Reviewed by Carlos Stafford, The Model Critic
Stepping it up!
In a bright and varied evening of contemporary dance, Artistic Director, Bradley Shelver, bookended the evening, finishing with the fun and audacious piece, 3114 BCE.
With music from Ravel’s Bolero, Shelver takes an amusing dip into Primitivism, and comically imagines how our ancestors might have cavorted in their caves. Clearly not a dance inspired by the Court of Louis XIV, but rather to more distant, teeming past, 4000 years earlier. The costumes consist of baggy, soiled underwear, early Calvin Klein. Makeup: perhaps Courtney Love inspired.
As the dancers thump across stage exposing breasts, grabbing genitals, humping and screaming, water plink-plonks off the cave’s ceiling. What we have is a depiction of our early, good citizens, albeit with severe kyphosis, having a little Saturday night after-dinner soire before dousing the torches. You could say it was just gore-juss!
Accompanied by Ravel’s driving, mathematical cadences, the dancers forego their extensive barre training, and execute fast, challenging, asymetrical movements to the swelling music. The ensemble was up to the task and delivered with amazing energy and precision. Appreciative cave bows followed! What we’re left with is the presumed working theme–we are that; or shall we say, kind of like that, in 2-ply cotton.
Flight presented by Complexions Contemporary Ballet, and choreographer Jae Man Joo, was a fine surprise. Danced powerfully and with abandon by three male solo performers–Max Caserta, Terk Waters, and Philip Orsano. Like a good poem, no collective move was redundant; each gesture and intention illuminated a clarifying meaning–the strength of the human will through struggle. The trio, lifted and lean created dynamic movements of psycholgical tension and release, beyond words.
Two older works by renowned dance makers, William Forsythe and Elisa Monte held up brilliantly. Limbs Theorem by Forsythe created for the Frankfurt Ballet in 1990, was exerpted here, and danced en pointe by the versatile Katherine Sprudzs, and partnered with picture clean aplomb by Landes Dixon. Together they delivered exciting artistry in this short, polished piece.
Monte’s Pigs and Fishes that premiered with the Ailey dancers in 1982, had an elemental trance-dance feeling, without narrative. Leading the dancers was expressive Carley Marholin and Lane Halperin, as other dancers filtered in to deliver a joyous, unselfconscious celebration to life. It quickly became apparent that the group dancing in unison had a power all its own. This dance was easy and fun, and required no thought from the audience since it reached another level of spirit beyond categories, as structure and composition fell away and was forgotten; not because they were not there, but because they became invisible. In essence, a dance that was simple, communal, and elemental, that appealed to the soul and senses and made you happy.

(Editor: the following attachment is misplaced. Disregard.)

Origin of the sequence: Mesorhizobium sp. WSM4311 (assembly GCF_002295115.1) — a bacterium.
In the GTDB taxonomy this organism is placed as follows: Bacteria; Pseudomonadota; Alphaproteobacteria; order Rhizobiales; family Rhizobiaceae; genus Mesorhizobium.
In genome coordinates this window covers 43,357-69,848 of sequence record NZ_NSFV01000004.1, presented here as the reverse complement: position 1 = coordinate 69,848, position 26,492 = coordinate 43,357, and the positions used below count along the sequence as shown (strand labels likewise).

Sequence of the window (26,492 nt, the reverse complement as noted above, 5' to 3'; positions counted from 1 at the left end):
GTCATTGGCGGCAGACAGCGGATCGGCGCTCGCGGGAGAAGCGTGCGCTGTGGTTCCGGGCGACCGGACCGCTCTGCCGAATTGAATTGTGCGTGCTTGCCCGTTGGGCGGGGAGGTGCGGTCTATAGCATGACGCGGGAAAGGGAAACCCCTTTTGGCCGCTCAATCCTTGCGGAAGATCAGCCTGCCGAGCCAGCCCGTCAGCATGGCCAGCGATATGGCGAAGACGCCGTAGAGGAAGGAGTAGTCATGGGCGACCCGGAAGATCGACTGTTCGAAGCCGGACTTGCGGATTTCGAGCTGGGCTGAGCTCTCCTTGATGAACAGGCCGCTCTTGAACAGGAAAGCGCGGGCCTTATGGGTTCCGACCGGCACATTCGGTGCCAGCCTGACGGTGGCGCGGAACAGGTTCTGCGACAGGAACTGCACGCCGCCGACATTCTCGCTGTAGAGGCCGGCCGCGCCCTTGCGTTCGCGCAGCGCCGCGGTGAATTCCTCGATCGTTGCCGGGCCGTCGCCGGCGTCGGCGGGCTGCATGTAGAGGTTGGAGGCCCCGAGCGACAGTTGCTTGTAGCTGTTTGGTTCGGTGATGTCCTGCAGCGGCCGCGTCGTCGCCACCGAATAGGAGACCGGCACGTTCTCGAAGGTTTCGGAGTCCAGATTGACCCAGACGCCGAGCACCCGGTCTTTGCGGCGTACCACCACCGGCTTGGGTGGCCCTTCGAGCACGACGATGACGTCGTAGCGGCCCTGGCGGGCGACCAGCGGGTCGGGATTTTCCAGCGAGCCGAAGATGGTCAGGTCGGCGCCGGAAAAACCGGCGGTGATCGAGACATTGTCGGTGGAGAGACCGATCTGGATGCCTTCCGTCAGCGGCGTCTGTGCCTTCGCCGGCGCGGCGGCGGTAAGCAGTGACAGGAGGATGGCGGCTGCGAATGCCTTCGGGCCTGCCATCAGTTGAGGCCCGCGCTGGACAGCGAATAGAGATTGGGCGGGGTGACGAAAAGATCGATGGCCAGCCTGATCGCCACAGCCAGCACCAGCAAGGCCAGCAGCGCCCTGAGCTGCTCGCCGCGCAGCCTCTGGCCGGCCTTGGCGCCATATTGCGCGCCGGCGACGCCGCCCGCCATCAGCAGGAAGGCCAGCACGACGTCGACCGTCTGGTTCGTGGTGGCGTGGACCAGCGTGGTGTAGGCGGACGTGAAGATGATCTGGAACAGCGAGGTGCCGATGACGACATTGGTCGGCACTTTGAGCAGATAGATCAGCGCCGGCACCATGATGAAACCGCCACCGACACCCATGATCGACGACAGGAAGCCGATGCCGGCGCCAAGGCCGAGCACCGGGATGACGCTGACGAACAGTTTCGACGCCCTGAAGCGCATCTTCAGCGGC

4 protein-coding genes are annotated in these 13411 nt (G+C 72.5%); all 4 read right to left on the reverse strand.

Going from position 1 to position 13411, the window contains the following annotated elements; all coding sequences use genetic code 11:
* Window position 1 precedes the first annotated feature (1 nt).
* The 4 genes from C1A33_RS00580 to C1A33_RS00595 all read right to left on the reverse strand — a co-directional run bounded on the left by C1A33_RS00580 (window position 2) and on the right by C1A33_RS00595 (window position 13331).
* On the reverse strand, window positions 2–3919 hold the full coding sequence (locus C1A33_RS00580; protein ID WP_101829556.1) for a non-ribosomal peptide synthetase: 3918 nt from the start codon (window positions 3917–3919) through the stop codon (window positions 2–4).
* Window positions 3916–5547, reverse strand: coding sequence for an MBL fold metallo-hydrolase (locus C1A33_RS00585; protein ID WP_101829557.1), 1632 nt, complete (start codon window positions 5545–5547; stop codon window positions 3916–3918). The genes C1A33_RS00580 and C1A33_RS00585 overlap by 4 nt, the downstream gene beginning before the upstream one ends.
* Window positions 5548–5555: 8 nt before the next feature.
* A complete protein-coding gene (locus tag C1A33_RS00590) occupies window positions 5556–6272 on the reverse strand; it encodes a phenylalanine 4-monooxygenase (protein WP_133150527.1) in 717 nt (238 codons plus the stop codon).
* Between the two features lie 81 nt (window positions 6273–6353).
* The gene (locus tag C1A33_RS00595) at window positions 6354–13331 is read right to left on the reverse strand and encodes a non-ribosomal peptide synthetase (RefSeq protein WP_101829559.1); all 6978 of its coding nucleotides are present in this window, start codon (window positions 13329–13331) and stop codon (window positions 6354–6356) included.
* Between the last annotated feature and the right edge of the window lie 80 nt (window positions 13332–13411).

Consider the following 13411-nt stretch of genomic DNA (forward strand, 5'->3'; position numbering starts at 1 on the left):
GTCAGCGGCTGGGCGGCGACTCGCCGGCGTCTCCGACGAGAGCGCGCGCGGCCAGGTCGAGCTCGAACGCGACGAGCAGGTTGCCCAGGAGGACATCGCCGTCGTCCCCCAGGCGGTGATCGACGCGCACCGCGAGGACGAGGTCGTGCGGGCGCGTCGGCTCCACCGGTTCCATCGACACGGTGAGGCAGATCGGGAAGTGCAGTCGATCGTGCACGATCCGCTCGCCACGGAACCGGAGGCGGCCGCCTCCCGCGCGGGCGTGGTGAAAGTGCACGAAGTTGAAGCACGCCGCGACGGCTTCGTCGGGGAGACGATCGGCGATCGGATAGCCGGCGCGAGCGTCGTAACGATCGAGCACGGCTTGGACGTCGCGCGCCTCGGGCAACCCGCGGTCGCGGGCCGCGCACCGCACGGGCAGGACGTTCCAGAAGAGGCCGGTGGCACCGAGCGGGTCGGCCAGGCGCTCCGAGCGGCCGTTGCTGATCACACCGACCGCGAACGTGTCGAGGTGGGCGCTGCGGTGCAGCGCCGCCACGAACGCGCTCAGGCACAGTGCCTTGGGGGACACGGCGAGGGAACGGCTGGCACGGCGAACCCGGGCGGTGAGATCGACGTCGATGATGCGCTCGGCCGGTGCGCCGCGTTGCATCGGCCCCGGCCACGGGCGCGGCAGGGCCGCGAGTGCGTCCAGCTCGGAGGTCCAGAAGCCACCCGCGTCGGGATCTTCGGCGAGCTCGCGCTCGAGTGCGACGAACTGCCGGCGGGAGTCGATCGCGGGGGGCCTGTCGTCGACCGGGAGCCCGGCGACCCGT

Shelver’s other piece opened the evening, and got everyone thinking on love.
She and Him, Him and Her, He and I, Us and Them. With masterworks by Bach,
Scarlatti, Chopin, and Beethoven, four evocative duets convey Le Ronde of love, each linked, interwoven in a complex of sublties. With a voice overlay, a poem is recited in French, and we see lovers engage, sometimes repeating movements from previous couples, but with added uniqueness, underlying known and unknown sources and connections.
I have wandered alone, sometimes with myself, and sometimes with Her, sometimes with a thought of Him and Her, but always with an eye on the door, with an eye on goodbye.
I will think about those musical moments moved by thoughts of fingers and toes, eyes and ears, Us and Thems.
The ensemble was well rehearsed, and danced with unity, depth, and commitment.
This program was presented only on two successive nights. The Steps Rep Ensemble, however, is dynamically active in NYC, and worth catching next go-a-round.
No more performances.
The Steps Repertory Ensemble
Special Guest: Complexions Contemporary Ballet
Sidra Bell Dance NYC
The Alvin Ailey Citigroup Theatre
Photo Credit: Nan Melville